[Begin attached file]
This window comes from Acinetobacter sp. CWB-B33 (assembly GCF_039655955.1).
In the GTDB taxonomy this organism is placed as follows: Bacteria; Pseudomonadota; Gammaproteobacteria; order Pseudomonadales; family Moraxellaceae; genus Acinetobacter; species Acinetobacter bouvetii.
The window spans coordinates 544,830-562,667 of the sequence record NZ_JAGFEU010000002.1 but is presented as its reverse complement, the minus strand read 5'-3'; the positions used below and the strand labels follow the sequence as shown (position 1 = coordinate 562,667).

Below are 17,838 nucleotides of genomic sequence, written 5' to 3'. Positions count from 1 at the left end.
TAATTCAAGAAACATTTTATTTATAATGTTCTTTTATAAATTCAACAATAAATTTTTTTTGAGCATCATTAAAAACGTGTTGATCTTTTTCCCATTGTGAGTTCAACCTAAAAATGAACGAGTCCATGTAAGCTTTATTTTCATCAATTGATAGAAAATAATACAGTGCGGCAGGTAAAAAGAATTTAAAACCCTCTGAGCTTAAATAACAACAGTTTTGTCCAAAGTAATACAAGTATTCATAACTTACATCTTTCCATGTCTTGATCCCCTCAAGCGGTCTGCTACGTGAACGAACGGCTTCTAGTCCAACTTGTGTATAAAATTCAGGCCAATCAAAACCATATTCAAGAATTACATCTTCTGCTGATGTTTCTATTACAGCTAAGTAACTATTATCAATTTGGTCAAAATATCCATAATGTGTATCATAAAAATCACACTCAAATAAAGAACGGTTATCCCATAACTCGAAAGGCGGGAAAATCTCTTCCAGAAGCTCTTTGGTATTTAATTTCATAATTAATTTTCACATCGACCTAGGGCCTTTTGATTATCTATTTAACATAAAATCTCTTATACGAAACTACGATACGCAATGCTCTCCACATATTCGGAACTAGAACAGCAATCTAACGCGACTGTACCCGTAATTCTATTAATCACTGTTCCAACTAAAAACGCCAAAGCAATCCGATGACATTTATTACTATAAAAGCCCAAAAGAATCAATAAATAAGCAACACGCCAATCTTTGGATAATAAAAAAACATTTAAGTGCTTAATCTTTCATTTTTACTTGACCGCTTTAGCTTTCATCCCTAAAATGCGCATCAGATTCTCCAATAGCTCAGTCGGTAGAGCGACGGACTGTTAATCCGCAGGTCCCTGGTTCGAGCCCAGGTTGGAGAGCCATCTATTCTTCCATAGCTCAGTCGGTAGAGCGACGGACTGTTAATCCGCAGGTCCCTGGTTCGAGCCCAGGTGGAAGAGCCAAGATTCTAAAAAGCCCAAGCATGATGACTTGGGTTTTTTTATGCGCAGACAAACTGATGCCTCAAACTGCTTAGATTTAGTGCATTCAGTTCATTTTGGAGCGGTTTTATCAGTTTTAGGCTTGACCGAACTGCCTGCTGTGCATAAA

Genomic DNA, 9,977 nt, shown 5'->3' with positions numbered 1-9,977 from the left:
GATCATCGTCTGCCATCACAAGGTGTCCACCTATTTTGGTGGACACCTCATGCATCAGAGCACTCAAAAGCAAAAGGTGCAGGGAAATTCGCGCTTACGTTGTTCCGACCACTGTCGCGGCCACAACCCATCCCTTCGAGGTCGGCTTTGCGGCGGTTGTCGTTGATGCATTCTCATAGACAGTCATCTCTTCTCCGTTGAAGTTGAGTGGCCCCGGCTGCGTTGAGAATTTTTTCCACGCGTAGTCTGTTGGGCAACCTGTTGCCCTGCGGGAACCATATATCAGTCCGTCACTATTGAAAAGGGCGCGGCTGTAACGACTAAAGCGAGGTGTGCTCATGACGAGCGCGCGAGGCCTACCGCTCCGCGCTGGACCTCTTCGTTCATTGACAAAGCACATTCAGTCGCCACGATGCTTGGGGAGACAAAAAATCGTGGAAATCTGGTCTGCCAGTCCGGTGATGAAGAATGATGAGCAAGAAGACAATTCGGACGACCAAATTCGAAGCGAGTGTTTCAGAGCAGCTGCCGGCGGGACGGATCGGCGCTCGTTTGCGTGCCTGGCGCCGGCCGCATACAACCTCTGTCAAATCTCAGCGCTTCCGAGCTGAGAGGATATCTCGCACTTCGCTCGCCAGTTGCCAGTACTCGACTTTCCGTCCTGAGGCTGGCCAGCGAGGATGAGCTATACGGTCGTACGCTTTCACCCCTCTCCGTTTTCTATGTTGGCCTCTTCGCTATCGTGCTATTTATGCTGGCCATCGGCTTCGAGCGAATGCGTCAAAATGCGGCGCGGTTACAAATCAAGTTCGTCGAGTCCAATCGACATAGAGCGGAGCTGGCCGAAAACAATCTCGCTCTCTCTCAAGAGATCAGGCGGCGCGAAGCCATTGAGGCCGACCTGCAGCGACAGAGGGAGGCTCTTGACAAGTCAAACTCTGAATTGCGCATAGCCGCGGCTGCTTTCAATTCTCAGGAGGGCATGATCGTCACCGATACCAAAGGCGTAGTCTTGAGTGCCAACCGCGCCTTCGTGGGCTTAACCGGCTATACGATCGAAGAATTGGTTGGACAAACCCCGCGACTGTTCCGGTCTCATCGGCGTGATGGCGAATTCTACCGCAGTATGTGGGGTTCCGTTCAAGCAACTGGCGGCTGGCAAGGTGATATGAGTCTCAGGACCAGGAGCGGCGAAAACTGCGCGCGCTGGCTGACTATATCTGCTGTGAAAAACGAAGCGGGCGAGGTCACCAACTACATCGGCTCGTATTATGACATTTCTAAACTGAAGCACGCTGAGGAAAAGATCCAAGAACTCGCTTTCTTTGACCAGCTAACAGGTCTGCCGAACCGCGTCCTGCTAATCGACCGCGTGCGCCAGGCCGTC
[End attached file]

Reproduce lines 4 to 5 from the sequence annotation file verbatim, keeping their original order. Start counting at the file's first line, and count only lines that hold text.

Below are 17,838 nucleotides of genomic sequence, written 5' to 3'. Positions count from 1 at the left end.
TAATTCAAGAAACATTTTATTTATAATGTTCTTTTATAAATTCAACAATAAATTTTTTTTGAGCATCATTAAAAACGTGTTGATCTTTTTCCCATTGTGAGTTCAACCTAAAAATGAACGAGTCCATGTAAGCTTTATTTTCATCAATTGATAGAAAATAATACAGTGCGGCAGGTAAAAAGAATTTAAAACCCTCTGAGCTTAAATAACAACAGTTTTGTCCAAAGTAATACAAGTATTCATAACTTACATCTTTCCATGTCTTGATCCCCTCAAGCGGTCTGCTACGTGAACGAACGGCTTCTAGTCCAACTTGTGTATAAAATTCAGGCCAATCAAAACCATATTCAAGAATTACATCTTCTGCTGATGTTTCTATTACAGCTAAGTAACTATTATCAATTTGGTCAAAATATCCATAATGTGTATCATAAAAATCACACTCAAATAAAGAACGGTTATCCCATAACTCGAAAGGCGGGAAAATCTCTTCCAGAAGCTCTTTGGTATTTAATTTCATAATTAATTTTCACATCGACCTAGGGCCTTTTGATTATCTATTTAACATAAAATCTCTTATACGAAACTACGATACGCAATGCTCTCCACATATTCGGAACTAGAACAGCAATCTAACGCGACTGTACCCGTAATTCTATTAATCACTGTTCCAACTAAAAACGCCAAAGCAATCCGATGACATTTATTACTATAAAAGCCCAAAAGAATCAATAAATAAGCAACACGCCAATCTTTGGATAATAAAAAAACATTTAAGTGCTTAATCTTTCATTTTTACTTGACCGCTTTAGCTTTCATCCCTAAAATGCGCATCAGATTCTCCAATAGCTCAGTCGGTAGAGCGACGGACTGTTAATCCGCAGGTCCCTGGTTCGAGCCCAGGTTGGAGAGCCATCTATTCTTCCATAGCTCAGTCGGTAGAGCGACGGACTGTTAATCCGCAGGTCCCTGGTTCGAGCCCAGGTGGAAGAGCCAAGATTCTAAAAAGCCCAAGCATGATGACTTGGGTTTTTTTATGCGCAGACAAACTGATGCCTCAAACTGCTTAGATTTAGTGCATTCAGTTCATTTTGGAGCGGTTTTATCAGTTTTAGGCTTGACCGAACTGCCTGCTGTGCATAAA